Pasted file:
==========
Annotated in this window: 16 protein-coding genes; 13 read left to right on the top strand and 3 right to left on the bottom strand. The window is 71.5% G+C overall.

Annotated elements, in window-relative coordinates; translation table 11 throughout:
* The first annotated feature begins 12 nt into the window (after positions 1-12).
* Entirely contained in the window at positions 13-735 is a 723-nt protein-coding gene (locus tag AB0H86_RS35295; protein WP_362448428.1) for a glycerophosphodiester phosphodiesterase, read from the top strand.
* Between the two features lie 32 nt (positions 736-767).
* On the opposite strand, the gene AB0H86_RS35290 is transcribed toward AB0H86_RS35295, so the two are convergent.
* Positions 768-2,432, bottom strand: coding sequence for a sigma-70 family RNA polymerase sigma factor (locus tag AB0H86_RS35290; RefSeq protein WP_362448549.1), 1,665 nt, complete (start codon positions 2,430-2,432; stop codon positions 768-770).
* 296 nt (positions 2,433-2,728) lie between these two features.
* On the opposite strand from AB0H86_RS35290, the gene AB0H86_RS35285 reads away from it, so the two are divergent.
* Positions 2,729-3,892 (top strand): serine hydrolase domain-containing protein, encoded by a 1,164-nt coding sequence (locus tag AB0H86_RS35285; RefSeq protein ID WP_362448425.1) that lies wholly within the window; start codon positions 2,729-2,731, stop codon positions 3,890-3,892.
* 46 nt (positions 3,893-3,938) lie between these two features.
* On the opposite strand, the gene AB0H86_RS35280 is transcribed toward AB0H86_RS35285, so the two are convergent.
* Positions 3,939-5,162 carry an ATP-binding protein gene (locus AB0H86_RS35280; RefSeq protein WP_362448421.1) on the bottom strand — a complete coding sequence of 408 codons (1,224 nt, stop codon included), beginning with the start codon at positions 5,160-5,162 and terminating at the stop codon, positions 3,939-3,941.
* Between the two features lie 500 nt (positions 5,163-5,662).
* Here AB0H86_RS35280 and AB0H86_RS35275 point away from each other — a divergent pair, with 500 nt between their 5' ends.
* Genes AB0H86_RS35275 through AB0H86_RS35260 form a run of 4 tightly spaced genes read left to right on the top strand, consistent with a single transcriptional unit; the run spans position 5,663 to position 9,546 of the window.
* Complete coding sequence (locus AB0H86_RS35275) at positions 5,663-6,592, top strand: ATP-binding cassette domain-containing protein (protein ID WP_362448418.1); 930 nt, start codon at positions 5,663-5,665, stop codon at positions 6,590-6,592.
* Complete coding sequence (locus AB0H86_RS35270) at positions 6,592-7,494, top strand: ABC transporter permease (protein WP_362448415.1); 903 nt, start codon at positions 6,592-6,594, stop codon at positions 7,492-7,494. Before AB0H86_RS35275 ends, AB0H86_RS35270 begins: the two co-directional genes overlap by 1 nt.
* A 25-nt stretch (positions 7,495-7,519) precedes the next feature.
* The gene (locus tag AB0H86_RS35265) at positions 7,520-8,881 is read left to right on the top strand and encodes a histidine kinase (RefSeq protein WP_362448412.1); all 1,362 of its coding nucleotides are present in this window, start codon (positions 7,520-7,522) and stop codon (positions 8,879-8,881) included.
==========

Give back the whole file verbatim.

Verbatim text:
Annotated in this window: 16 protein-coding genes; 13 read left to right on the top strand and 3 right to left on the bottom strand. The window is 71.5% G+C overall.

Annotated elements, in window-relative coordinates; translation table 11 throughout:
* The first annotated feature begins 12 nt into the window (after positions 1-12).
* Entirely contained in the window at positions 13-735 is a 723-nt protein-coding gene (locus tag AB0H86_RS35295; protein WP_362448428.1) for a glycerophosphodiester phosphodiesterase, read from the top strand.
* Between the two features lie 32 nt (positions 736-767).
* On the opposite strand, the gene AB0H86_RS35290 is transcribed toward AB0H86_RS35295, so the two are convergent.
* Positions 768-2,432, bottom strand: coding sequence for a sigma-70 family RNA polymerase sigma factor (locus tag AB0H86_RS35290; RefSeq protein WP_362448549.1), 1,665 nt, complete (start codon positions 2,430-2,432; stop codon positions 768-770).
* 296 nt (positions 2,433-2,728) lie between these two features.
* On the opposite strand from AB0H86_RS35290, the gene AB0H86_RS35285 reads away from it, so the two are divergent.
* Positions 2,729-3,892 (top strand): serine hydrolase domain-containing protein, encoded by a 1,164-nt coding sequence (locus tag AB0H86_RS35285; RefSeq protein ID WP_362448425.1) that lies wholly within the window; start codon positions 2,729-2,731, stop codon positions 3,890-3,892.
* 46 nt (positions 3,893-3,938) lie between these two features.
* On the opposite strand, the gene AB0H86_RS35280 is transcribed toward AB0H86_RS35285, so the two are convergent.
* Positions 3,939-5,162 carry an ATP-binding protein gene (locus AB0H86_RS35280; RefSeq protein WP_362448421.1) on the bottom strand — a complete coding sequence of 408 codons (1,224 nt, stop codon included), beginning with the start codon at positions 5,160-5,162 and terminating at the stop codon, positions 3,939-3,941.
* Between the two features lie 500 nt (positions 5,163-5,662).
* Here AB0H86_RS35280 and AB0H86_RS35275 point away from each other — a divergent pair, with 500 nt between their 5' ends.
* Genes AB0H86_RS35275 through AB0H86_RS35260 form a run of 4 tightly spaced genes read left to right on the top strand, consistent with a single transcriptional unit; the run spans position 5,663 to position 9,546 of the window.
* Complete coding sequence (locus AB0H86_RS35275) at positions 5,663-6,592, top strand: ATP-binding cassette domain-containing protein (protein ID WP_362448418.1); 930 nt, start codon at positions 5,663-5,665, stop codon at positions 6,590-6,592.
* Complete coding sequence (locus AB0H86_RS35270) at positions 6,592-7,494, top strand: ABC transporter permease (protein WP_362448415.1); 903 nt, start codon at positions 6,592-6,594, stop codon at positions 7,492-7,494. Before AB0H86_RS35275 ends, AB0H86_RS35270 begins: the two co-directional genes overlap by 1 nt.
* A 25-nt stretch (positions 7,495-7,519) precedes the next feature.
* The gene (locus tag AB0H86_RS35265) at positions 7,520-8,881 is read left to right on the top strand and encodes a histidine kinase (RefSeq protein WP_362448412.1); all 1,362 of its coding nucleotides are present in this window, start codon (positions 7,520-7,522) and stop codon (positions 8,879-8,881) included.